Business skills can provide a powerful pathway to women’s empowerment, but the varying circumstances and societal challenges faced by many women mean they are often prevented from realising their full potential. Helping to level the playing field, business incubators like the Global Sisters Accelerate program, and the 'Strong & Kind' Job Readiness Sewing Circle, supported by the Sydney Community Foundation Sydney Women’s Fund, are supporting women who face challenges in accessing the opportunities they need to thrive to build their own businesses – and enriching their lives in the process. Their stories are a testimony to the power of meaningful workforce participation and small business endeavours to create a ripple effect of social change.
Kagi Kowa, participant in the Global Sisters Accelerate program
Two years ago, Kagi Kowa arrived in Australia as a refugee from Kenya. Managing the stress of the big move, she found solace in painting – a creative outlet that also provided a powerful way for her to maintain a connection to her culture. As Kagi’s interest in painting grew, so too did her business aspirations, and she developed Nubia Designs as a way to create change and transformation for refugees through art. Fast forward to now, and The Global Sisters Accelerate program will be instrumental for Kagi as she enters the next phase of her business journey, helping her accelerate her idea for a ‘Paint + Sip’ workshop into a sustainable, thriving social initiative.
The Accelerate program has a significant impact on accelerating business growth, supporting participants like Kagi in four key areas: business coaching, marketing and sales, microfinance and technology. The program is a vital component of Global Sisters’ end-to-end business development support, support women to gain business acumen, enterprise, financial wellbeing and ultimately, empowerment.
Kagi brought her business idea for the Paint + Sip workshop to the Global Sisters ‘My Big Idea’ workshop in September 2017. With the encouragement and support of the program, she created her first workshop, guiding 25 participants through creating their own artwork. The workshop, which also involved a collaboration with her fellow Global Sister, Saba from Mu’ooz restaurant and social enterprise, was a complete sell out. “Global Sisters helped me to achieve goals that I thought were years away,” Kagi says of the experience. “To hold that workshop after only two months of knowing about Global Sisters, and that it was a success, was really motivating,” she says.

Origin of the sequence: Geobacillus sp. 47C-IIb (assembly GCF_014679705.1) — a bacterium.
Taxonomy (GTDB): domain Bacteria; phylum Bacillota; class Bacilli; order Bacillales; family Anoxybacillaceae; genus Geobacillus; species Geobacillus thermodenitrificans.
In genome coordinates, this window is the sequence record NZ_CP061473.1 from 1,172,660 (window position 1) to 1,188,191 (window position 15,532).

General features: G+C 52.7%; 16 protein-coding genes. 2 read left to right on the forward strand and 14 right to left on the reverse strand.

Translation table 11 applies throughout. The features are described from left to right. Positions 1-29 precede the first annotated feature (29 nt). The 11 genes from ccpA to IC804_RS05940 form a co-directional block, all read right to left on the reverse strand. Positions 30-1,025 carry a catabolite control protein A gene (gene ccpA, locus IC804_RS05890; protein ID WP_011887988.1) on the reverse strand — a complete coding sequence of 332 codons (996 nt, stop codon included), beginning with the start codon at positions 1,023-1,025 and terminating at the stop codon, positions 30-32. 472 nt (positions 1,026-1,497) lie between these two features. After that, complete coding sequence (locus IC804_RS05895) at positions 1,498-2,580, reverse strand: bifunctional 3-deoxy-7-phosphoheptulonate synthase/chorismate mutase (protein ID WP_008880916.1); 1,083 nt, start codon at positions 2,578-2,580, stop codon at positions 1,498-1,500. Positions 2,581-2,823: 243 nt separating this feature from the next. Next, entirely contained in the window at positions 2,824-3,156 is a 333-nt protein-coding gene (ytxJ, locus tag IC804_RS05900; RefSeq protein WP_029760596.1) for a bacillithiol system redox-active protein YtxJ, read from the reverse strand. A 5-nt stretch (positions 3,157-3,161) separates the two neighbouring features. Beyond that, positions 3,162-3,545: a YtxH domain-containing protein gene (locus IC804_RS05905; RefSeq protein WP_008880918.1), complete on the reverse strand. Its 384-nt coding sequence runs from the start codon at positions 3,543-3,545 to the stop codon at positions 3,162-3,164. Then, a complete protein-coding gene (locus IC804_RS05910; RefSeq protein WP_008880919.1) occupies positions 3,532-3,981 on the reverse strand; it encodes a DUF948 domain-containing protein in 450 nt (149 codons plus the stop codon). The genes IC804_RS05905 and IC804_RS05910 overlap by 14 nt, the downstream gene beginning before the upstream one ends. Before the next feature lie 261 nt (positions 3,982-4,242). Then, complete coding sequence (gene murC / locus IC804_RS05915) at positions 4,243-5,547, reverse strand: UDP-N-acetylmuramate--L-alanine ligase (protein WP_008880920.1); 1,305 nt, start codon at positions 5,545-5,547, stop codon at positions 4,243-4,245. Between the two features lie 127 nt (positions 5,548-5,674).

As Kagi enters the ‘accelerate’ phase of her business journey, she hopes to realise her next goal of creating workshops wherein each paid seat allows a refugee in Australia to attend the same workshop, providing an opportunity for them to become more connected to their new home and experience the joy of being creative. With Global Sisters, Kagi is well on track to realising her goal. “I know that I am supported in creating a brand that my customers want, and testing my ideas with the potential customers is a lot less scary with that support,” she says. “I am excited for the opportunities that Global Sisters has for me in 2018.”
Janette, participant in the ‘Strong & Kind’ Job Readiness Sewing Circle
For refugee and migrant women in Australia, having access to supportive environments that empower, build capability and enhance self-care is critical for overall wellbeing. When these environments offer opportunities to participate in meaningful work, the benefits are even greater, enabling the women to develop the skills that can potentially link them further education, employment pathways and personal enterprise.
This has been true for Janette, who came to Australia from Syria last year as a humanitarian migrant and is now a part of the ‘Strong & Kind’ Job Readiness Sewing Circle – a collaboration between The Sydney Community Foundation Sydney Women’s Fund, designer fashion label, Ginger and Smart, Sydney fashion social enterprise, The Social Outfit and refugee support service, Parents’ Cafe Fairfield Inc.
Through the Sewing Circle, Janette has been able to learn valuable skills in fashion manufacturing, working with eight other women to create a designer product for sale: the limited edition Strong & Kind Canvas Tote. The program, which has proven to be a form of therapy for the women (many of whom have not spoken previously of the circumstances that forced them to flee their homeland), promotes community belonging and lasting friendships, but is also giving Janette the opportunity to earn an income and enhance her own financial security. Ultimately, the experience has supported her to realise her potential to succeed and build a fulfilling life in Australia. “There is no limit or time in the life to learn, you can start anytime with the willing or wish to,” she says. “Everything is possible.”
Helping to continue to support more refugee and migrant women in Australia, the Strong & Kind Canvas Tote is now available for purchase through Ginger and Smart stores and online, with proceeds from the collaboration to be reinvested in the program and used to seed new programs for women and girls in need.